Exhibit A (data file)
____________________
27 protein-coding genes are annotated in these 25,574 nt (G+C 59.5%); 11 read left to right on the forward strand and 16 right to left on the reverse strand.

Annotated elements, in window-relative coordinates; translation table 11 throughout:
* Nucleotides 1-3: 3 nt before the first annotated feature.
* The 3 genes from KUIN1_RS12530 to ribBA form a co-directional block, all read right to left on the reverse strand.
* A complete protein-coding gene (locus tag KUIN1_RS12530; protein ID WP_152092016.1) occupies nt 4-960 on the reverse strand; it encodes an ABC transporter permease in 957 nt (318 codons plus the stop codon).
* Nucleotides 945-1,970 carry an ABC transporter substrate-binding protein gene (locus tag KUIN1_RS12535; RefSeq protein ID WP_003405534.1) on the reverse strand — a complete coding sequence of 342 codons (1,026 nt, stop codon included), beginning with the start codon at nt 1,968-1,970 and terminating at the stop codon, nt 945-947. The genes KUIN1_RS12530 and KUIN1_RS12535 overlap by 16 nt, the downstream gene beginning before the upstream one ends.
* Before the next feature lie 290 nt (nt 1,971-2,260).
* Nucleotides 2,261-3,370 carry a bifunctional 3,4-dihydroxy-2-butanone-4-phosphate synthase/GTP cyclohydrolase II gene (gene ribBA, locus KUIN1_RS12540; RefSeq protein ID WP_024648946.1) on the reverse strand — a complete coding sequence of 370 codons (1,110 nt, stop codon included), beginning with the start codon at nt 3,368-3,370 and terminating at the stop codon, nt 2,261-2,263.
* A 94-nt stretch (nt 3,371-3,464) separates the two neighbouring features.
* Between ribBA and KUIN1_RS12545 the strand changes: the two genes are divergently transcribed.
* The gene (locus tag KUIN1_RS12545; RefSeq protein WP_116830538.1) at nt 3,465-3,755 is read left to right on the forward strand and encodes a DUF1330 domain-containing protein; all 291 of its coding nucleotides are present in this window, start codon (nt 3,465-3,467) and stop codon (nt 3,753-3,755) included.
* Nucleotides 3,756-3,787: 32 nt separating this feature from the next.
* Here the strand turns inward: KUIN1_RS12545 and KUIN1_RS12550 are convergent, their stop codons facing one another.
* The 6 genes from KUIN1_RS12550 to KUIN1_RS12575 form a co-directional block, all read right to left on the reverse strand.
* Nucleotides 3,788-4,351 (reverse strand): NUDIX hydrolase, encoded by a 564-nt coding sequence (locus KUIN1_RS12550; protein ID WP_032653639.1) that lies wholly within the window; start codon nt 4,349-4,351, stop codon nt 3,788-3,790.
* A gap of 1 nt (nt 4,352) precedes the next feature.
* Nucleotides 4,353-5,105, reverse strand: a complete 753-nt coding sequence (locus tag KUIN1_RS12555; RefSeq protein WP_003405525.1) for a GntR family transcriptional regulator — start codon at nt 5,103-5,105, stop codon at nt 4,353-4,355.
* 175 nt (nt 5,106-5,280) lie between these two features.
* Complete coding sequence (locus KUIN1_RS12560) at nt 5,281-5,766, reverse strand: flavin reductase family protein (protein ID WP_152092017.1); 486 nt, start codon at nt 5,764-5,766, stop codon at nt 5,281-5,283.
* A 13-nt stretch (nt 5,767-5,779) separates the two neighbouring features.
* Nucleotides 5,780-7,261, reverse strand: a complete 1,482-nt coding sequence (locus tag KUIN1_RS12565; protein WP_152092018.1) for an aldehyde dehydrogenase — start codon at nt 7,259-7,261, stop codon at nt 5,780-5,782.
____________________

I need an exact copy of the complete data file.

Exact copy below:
27 protein-coding genes are annotated in these 25,574 nt (G+C 59.5%); 11 read left to right on the forward strand and 16 right to left on the reverse strand.

Annotated elements, in window-relative coordinates; translation table 11 throughout:
* Nucleotides 1-3: 3 nt before the first annotated feature.
* The 3 genes from KUIN1_RS12530 to ribBA form a co-directional block, all read right to left on the reverse strand.
* A complete protein-coding gene (locus tag KUIN1_RS12530; protein ID WP_152092016.1) occupies nt 4-960 on the reverse strand; it encodes an ABC transporter permease in 957 nt (318 codons plus the stop codon).
* Nucleotides 945-1,970 carry an ABC transporter substrate-binding protein gene (locus tag KUIN1_RS12535; RefSeq protein ID WP_003405534.1) on the reverse strand — a complete coding sequence of 342 codons (1,026 nt, stop codon included), beginning with the start codon at nt 1,968-1,970 and terminating at the stop codon, nt 945-947. The genes KUIN1_RS12530 and KUIN1_RS12535 overlap by 16 nt, the downstream gene beginning before the upstream one ends.
* Before the next feature lie 290 nt (nt 1,971-2,260).
* Nucleotides 2,261-3,370 carry a bifunctional 3,4-dihydroxy-2-butanone-4-phosphate synthase/GTP cyclohydrolase II gene (gene ribBA, locus KUIN1_RS12540; RefSeq protein ID WP_024648946.1) on the reverse strand — a complete coding sequence of 370 codons (1,110 nt, stop codon included), beginning with the start codon at nt 3,368-3,370 and terminating at the stop codon, nt 2,261-2,263.
* A 94-nt stretch (nt 3,371-3,464) separates the two neighbouring features.
* Between ribBA and KUIN1_RS12545 the strand changes: the two genes are divergently transcribed.
* The gene (locus tag KUIN1_RS12545; RefSeq protein WP_116830538.1) at nt 3,465-3,755 is read left to right on the forward strand and encodes a DUF1330 domain-containing protein; all 291 of its coding nucleotides are present in this window, start codon (nt 3,465-3,467) and stop codon (nt 3,753-3,755) included.
* Nucleotides 3,756-3,787: 32 nt separating this feature from the next.
* Here the strand turns inward: KUIN1_RS12545 and KUIN1_RS12550 are convergent, their stop codons facing one another.
* The 6 genes from KUIN1_RS12550 to KUIN1_RS12575 form a co-directional block, all read right to left on the reverse strand.
* Nucleotides 3,788-4,351 (reverse strand): NUDIX hydrolase, encoded by a 564-nt coding sequence (locus KUIN1_RS12550; protein ID WP_032653639.1) that lies wholly within the window; start codon nt 4,349-4,351, stop codon nt 3,788-3,790.
* A gap of 1 nt (nt 4,352) precedes the next feature.
* Nucleotides 4,353-5,105, reverse strand: a complete 753-nt coding sequence (locus tag KUIN1_RS12555; RefSeq protein WP_003405525.1) for a GntR family transcriptional regulator — start codon at nt 5,103-5,105, stop codon at nt 4,353-4,355.
* 175 nt (nt 5,106-5,280) lie between these two features.
* Complete coding sequence (locus KUIN1_RS12560) at nt 5,281-5,766, reverse strand: flavin reductase family protein (protein ID WP_152092017.1); 486 nt, start codon at nt 5,764-5,766, stop codon at nt 5,281-5,283.
* A 13-nt stretch (nt 5,767-5,779) separates the two neighbouring features.
* Nucleotides 5,780-7,261, reverse strand: a complete 1,482-nt coding sequence (locus tag KUIN1_RS12565; protein WP_152092018.1) for an aldehyde dehydrogenase — start codon at nt 7,259-7,261, stop codon at nt 5,780-5,782.